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Patient-reported outcomes are increasingly used to evaluate the care of people with schizophrenia
To review established and emerging patient-reported outcomes in schizophrenia research, assessment tools and key findings
A non-systematic review addressing relevant constructs, the associated scales and key empirical findings
Patient-reported outcomes in schizophrenia relate either to evaluation of illness and benef it from treatment or to resilience of the self. Of the former, needs for care, treatment satisfaction and the therapeutic relationship are most common. Less common are symptoms, insight, attitude towards medication, and clinical communication. Increasing expectations of treatment have led to new measures assessing resilience of the self, including empowerment, self-esteem, sense of coherence and recovery Scores of different patient-related outcomes overlap and are influenced by a general tendency, largely influenced by mood, for more or less positive appraisal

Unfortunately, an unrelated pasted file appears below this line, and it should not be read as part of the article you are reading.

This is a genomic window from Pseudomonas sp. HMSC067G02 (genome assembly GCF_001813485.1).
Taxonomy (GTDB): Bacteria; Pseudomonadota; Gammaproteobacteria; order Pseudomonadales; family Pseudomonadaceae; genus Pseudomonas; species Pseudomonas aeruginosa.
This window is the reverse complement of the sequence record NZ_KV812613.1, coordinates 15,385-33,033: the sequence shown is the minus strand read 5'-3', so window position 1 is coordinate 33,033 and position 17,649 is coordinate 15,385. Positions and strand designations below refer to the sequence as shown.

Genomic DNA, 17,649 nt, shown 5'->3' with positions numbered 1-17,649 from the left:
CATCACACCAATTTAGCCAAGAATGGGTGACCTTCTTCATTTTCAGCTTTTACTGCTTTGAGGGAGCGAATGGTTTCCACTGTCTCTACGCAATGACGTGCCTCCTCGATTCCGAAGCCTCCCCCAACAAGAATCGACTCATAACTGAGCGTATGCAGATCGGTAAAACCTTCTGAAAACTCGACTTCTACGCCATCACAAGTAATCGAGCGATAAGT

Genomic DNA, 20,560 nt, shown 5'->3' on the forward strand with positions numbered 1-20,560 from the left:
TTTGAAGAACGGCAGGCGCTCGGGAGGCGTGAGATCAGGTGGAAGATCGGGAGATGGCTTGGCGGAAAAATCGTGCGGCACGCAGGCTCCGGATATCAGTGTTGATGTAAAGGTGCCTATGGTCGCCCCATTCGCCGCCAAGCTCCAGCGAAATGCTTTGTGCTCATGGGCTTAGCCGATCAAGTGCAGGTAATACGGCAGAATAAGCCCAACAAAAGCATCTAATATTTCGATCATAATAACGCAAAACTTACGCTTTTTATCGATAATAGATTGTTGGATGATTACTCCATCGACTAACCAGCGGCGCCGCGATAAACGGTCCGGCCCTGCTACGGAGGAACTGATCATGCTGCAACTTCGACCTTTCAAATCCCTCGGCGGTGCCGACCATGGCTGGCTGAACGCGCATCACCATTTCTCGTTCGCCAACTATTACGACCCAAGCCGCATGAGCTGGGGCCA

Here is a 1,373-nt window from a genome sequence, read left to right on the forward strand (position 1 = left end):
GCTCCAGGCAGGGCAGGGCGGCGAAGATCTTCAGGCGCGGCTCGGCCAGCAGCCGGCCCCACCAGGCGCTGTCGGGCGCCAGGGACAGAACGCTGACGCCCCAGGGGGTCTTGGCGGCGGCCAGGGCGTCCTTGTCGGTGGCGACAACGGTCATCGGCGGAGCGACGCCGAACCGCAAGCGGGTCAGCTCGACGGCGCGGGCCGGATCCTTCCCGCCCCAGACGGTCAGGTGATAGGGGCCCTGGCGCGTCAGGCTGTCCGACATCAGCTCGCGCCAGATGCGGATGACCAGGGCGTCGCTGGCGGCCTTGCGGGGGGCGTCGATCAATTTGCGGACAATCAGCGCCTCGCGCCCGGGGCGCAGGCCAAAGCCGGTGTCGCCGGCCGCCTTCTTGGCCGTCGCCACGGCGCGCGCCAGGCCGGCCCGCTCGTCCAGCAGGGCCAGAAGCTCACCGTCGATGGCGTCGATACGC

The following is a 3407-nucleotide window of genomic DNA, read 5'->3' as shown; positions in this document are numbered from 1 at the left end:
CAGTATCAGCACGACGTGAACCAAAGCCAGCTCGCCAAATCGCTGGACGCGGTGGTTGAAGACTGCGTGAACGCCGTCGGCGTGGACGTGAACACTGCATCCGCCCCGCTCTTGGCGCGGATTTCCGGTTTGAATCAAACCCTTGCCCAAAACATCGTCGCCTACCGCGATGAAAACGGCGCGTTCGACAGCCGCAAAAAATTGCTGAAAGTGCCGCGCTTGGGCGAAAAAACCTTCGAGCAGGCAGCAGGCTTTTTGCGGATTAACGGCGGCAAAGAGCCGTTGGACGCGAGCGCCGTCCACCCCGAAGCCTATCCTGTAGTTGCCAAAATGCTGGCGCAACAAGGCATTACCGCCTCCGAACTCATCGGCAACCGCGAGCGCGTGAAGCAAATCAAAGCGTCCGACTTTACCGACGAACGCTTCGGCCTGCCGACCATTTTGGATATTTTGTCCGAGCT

The conceptual and empirical basis for different patient-reported outcomes varies, with most data available for treatment satisfaction. More than one such outcome should be used only if there is a specific hypothesis. For new patient-reported outcomes, relative independence from existing constructs should be demonstrated
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